Tue 26 Feb | RI NPR

Brown U Struggles with Tuition Rates

Speaking to the Providence Rotary Club, Brown University president Christina Paxson said rising costs are an issue the university needs to address. But Paxson also stated that doing something about the increases is not so easy. Paxson explained that she spent a lot of time analyzing financial data before tuition was increased four percent earlier this month. 

Mon 25 Feb | PBN

Providence seen as potential hub for brain research

When the Brown University researchers who formed BrainGate Co. enabled a paralyzed woman to operate a robotic arm through thought, scientists around the world heard about the breakthrough developed in Providence. It was the latest success to burnish the area’s reputation in the growing field of brain-science research, a field Rhode Island leaders hope will lead the state’s transition toward a technology and knowledge-based economy.

Mon 25 Feb | Providence Business News

U.S. brain-mapping initiative involves Brown neuroscientist

A potential $3 billion federal initiative is in the works to create a “brain activity map,” similar to the Human Genome government effort that mapped all the genes in human DNA. Brown University neuroscientist John Donoghue, who has been involved with the project, said the idea is to organize a national effort to show how the brain functions at its deepest levels.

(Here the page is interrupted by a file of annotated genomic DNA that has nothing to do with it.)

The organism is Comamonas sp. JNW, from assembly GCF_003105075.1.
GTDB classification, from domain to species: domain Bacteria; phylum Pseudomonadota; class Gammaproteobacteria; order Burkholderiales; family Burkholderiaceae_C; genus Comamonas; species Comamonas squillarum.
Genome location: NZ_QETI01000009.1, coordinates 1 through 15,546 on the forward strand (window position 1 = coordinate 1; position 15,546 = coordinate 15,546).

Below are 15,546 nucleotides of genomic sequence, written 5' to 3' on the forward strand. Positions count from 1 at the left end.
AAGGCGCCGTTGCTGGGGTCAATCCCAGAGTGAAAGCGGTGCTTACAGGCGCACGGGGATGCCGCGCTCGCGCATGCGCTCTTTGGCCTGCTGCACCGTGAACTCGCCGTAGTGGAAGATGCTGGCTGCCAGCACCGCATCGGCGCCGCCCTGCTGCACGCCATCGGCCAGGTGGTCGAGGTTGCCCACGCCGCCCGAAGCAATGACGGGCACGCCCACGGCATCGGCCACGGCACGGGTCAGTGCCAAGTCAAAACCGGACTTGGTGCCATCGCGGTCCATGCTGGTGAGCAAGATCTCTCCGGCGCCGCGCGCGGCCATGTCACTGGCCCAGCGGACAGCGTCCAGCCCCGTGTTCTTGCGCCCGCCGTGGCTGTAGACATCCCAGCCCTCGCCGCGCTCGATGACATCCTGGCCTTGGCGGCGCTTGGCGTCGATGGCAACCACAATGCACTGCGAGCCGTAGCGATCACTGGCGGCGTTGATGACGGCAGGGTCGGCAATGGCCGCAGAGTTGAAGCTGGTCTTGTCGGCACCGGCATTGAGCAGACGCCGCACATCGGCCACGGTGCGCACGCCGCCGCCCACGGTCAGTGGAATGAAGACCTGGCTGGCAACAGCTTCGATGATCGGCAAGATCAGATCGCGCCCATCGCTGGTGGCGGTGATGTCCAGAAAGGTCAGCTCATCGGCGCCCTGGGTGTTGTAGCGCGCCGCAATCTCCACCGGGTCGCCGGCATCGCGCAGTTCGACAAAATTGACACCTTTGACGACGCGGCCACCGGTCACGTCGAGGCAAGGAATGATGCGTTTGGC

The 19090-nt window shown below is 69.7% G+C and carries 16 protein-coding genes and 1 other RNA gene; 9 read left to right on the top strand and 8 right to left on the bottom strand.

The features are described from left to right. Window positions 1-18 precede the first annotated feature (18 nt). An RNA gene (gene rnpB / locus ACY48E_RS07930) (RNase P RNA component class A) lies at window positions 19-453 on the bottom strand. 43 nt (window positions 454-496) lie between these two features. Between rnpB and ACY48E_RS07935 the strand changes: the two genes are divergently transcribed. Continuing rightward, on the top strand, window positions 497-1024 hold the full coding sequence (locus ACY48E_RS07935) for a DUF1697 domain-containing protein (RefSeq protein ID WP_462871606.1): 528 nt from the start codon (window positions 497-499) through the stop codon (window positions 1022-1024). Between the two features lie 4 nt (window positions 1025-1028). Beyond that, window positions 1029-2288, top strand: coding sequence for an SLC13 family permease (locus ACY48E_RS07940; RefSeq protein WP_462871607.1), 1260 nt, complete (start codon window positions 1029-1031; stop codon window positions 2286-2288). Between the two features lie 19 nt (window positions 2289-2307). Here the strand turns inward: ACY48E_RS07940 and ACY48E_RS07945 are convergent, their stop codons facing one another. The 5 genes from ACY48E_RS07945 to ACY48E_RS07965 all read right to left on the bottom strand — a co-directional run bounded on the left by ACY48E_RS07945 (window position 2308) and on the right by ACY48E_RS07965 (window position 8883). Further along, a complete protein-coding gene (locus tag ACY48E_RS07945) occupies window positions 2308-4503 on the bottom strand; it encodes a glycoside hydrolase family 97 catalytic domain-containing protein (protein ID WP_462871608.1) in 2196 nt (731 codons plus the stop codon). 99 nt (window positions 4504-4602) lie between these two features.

Mon 25 Feb | Associated Press

Mediterranean-style diets found to cut heart risks

Rena Wing, professor of psychiatry and human behavior, on new research that finds that the Mediterranean diet can cut heart risks, noting that researchers provided the oil and nuts, and said "it's not clear if people could get the same results from self-designed Mediterranean diets" - or if Americans would stick to them more than Europeans used to such foods.

Mon 25 Feb | WPRI

Happy Valentine's Day from space

A Providence woman and her brother exchanged Valentine's Day greetings with their father in a unique way this year.  On Feb. 14, Kevin Ford, commander of the International Space Station, called his children from space as he flew over Rhode Island and they watched him pass by through a telescope inside Brown University's Ladd Observatory .